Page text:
ALBUM REVIEW: Of Montreal - False Priest

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ofmontrealfalsepriest

ofmontrealfalsepriest

STREET DATE: 09.14.10 | EMUSIC | AMAZON| INSOUND | ITUNES

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RATE FALSE PRIEST:
[STARRATER]

It’s too much. It’s just too much. But then again, something’s missing. Maybe it’s not enough? False Priest, the latest offering from Of Montreal, is a paradox, an album that is simultaneously over- and underwhelming. It is a scattered record that seems cohesive. An album that is exquisitely produced, but hard on the ears. It’s bizarre and yet somehow predictable. And when it’s all over, it leaves me feeling much like the album itself – empty and unfulfilled.

Let’s talk about the good parts first. False Priest finds Kevin Barnes returning to real instruments for the first time in years– and thankfully turning the page on alter-ego Georgie Fruit – citing a “a thick R&B influence.” Barnes’ claims that False Priest is a “funky” album occasionally ring true; it’s certainly more organic than predecessors Skeletal Lamping and Hissing Fauna, Are You the Destroyer? And the space imagery often evoked by Funk isn’t too off-base here. Barnes’ voice and affections are so otherworldly at times that even guest spots from future-siren Janelle Monae seem down to Earth.

A lot of credit goes to Jon Brion, who takes a turn behind the knobs, only the second time in ten albums that someone other than Barnes has produced an Of Montreal record. You will be hard pressed to find a better produced album this year; sparkling treble and juicy bass are well balanced throughout. Brion lets Barnes use his natural instruments, voice stretching at times to reveal its raw core without seeming overblown. Brion brings with him guidance, and False Priest seems less haphazard, less caught up in the idea of being an album than Of Montreal’s recent releases. Rubbery bass licks thump in time with Barnes’ effeminate lounge-singer wail, giving some low end to what has historically been a keyed-up and high register outfit.

Take “Around the Way,” the penultimate track of the album. The track’s rumbling ebb and flow is a dark atmosphere that looks good on Barnes. In fact, it’s in contrast to tracks like this one that the negatives start to sneak in. Barnes should consider letting some of this darkness bleed through the rest of his sonics, not just in the juxtaposed lyrics of upbeat songs. Instead, we’re left with tracks like album opener “I Feel Ya Strutter,” a poor Scissor Sisters copy that tries too hard and completely ignores Barnes’ serious potential.

It’s almost as if half of the tracks on False Priest are impersonating Of Montreal, while the others try to push the group boldly forward. Savvy guest spots from Monae and Solange Knowles are a great indication of where Barnes could and should be focusing – instead he’s holding himself back. On “Like a Tourist” Barnes laments, “You fetishize the archetype,” but that’s a projection if I’ve ever seen one. The lyrics preceding that accusation border on self-parody: “You go to your favorite dark place/Think of the auto de fé /Unicorns eating baby meat” followed by, in shrill falsetto, “There’s a dragon rape if you want one.” Um, what? Stop it. It’s too much.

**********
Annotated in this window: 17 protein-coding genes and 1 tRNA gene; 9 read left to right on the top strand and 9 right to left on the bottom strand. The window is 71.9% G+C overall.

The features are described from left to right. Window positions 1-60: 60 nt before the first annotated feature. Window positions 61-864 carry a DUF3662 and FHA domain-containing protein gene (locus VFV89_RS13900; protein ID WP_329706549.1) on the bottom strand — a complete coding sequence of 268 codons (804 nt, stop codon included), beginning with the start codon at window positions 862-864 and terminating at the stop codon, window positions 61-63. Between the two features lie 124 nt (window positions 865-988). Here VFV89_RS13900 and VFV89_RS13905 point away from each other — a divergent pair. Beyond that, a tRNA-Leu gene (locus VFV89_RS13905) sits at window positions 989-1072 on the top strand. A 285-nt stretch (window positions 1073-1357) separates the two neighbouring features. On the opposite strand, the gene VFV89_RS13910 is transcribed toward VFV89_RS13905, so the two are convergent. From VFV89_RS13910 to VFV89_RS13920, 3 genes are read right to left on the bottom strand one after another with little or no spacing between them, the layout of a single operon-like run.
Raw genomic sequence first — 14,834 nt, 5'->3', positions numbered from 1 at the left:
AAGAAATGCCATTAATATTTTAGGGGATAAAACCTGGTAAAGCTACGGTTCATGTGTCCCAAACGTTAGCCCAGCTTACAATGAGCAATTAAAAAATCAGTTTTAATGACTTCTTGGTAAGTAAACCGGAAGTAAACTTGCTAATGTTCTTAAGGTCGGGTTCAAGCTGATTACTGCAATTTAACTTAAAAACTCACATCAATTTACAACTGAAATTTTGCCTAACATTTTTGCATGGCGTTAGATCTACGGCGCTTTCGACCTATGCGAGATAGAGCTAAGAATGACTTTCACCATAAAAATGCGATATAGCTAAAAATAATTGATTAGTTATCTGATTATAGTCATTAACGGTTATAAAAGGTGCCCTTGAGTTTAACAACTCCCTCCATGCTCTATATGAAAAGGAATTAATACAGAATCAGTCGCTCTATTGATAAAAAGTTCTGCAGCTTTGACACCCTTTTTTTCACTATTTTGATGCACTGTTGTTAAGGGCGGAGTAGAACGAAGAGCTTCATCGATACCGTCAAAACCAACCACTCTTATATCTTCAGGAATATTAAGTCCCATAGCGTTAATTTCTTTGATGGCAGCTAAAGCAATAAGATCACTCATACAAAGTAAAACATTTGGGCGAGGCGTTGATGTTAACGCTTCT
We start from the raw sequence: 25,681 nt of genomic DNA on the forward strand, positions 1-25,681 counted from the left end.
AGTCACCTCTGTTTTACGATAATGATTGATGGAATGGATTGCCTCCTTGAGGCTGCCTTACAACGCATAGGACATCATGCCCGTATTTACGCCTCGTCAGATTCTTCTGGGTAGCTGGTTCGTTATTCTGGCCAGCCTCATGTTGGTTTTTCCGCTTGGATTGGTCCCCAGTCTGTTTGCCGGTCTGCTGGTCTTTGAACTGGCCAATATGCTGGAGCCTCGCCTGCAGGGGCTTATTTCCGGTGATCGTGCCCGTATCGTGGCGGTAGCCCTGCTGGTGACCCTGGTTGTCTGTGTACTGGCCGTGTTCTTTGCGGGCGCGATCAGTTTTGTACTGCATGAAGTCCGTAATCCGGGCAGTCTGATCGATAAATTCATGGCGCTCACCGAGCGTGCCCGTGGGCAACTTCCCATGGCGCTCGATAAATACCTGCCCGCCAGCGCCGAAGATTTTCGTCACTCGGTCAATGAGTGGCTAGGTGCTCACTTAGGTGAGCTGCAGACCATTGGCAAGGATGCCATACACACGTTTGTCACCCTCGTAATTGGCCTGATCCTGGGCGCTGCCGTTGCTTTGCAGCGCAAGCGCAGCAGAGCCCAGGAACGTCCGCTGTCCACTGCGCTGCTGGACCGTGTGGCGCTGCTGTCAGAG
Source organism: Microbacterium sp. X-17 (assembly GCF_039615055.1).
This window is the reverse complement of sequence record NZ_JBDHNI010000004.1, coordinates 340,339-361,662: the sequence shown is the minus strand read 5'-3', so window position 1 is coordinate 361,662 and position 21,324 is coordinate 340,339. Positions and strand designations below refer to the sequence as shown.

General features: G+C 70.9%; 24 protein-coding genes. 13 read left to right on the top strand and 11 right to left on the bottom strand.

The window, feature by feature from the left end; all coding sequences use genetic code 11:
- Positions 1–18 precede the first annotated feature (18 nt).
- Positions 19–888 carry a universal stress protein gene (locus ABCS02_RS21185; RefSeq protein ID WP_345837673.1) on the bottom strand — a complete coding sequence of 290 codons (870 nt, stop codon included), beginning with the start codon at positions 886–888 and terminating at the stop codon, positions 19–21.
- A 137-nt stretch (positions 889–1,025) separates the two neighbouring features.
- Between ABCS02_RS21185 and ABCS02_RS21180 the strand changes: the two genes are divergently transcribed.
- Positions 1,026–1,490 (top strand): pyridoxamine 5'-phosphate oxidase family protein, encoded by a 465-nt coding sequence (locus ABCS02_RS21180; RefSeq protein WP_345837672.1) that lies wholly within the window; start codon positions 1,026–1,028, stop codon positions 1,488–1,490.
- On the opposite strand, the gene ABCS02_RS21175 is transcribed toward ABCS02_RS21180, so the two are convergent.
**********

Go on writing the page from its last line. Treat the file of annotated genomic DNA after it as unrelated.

So there’s that. Too much of that. But there’s a more fatal flaw – where recent Of Montreal albums have been a cluster of concepts competing for air, False Priest is decidedly lacking in inspiration. Even Barnes seems out of it, as if Brion and bass have replaced Barnes’ heart in the studio. Indeed, the tracks that make up False Priest are generally soulless, pointless things. Aping the hip disaffection mastered by LCD Soundsystem, Barnes seems too-cold-for-soul rather than too-cool-for-school; James Murphy at least gives you hints that he really does care. Nowhere is this more evident than on “Our Riotous Defects,” a song that tries to inject pseudo-unpracticed monologue into a rigid song. It’s a song that is fine the first time, listenable for a few more spins, and then utterly infuriating. And let’s not even talk about “You Do Mutilate,” the heavy-handed trainwreck that closes the album.

Maybe the paradox found on False Priest is intentional, capturing the battle of old vs. new, two dueling spirits wrestling for control of Of Montreal’s future. Or maybe it’s Barnes’ concession that he doesn’t care as much as he used to. Or, to take a darker look at things, maybe False Priest is captures a high-speed descent into nothing. “If I treated someone else the way I treat myself, I’d be in jail,” says Barnes on “Girl Named Hello” – a song that talks, nay “jokes,” about doing lines with a girl named Hello. “Took an overdose,” he adds. “Didn’t do shit.” Maybe that’s it – this is a dance album full of sadness, confusion, disinterest. It’s a speedball of hectic pop, with buttery R&B hooks desperately trying to slow this whole thing down before someone gets hurt. “I’ve been at war with this suicidal depression, I’ve been standing on this strand far too long.”

False Priest isn’t uninspired, nor is it predictable. It’s just muddled, a hodgepodge or counter-intuitive decisions that seem to be at war with each other. Still, Barnes has continued to advance his sound, if not his ideas, and I’m sure this album will have plenty of fans. Just don’t count on me being one of them – to me False Priest sounds like a pigeonholed artist half-heartedly doing what he’s supposed to do. Barnes himself nails it perfectly on “Famine Affair”: “You’re not boring, I’m just bored with you.”

66 — [Rating Scale]

Listen

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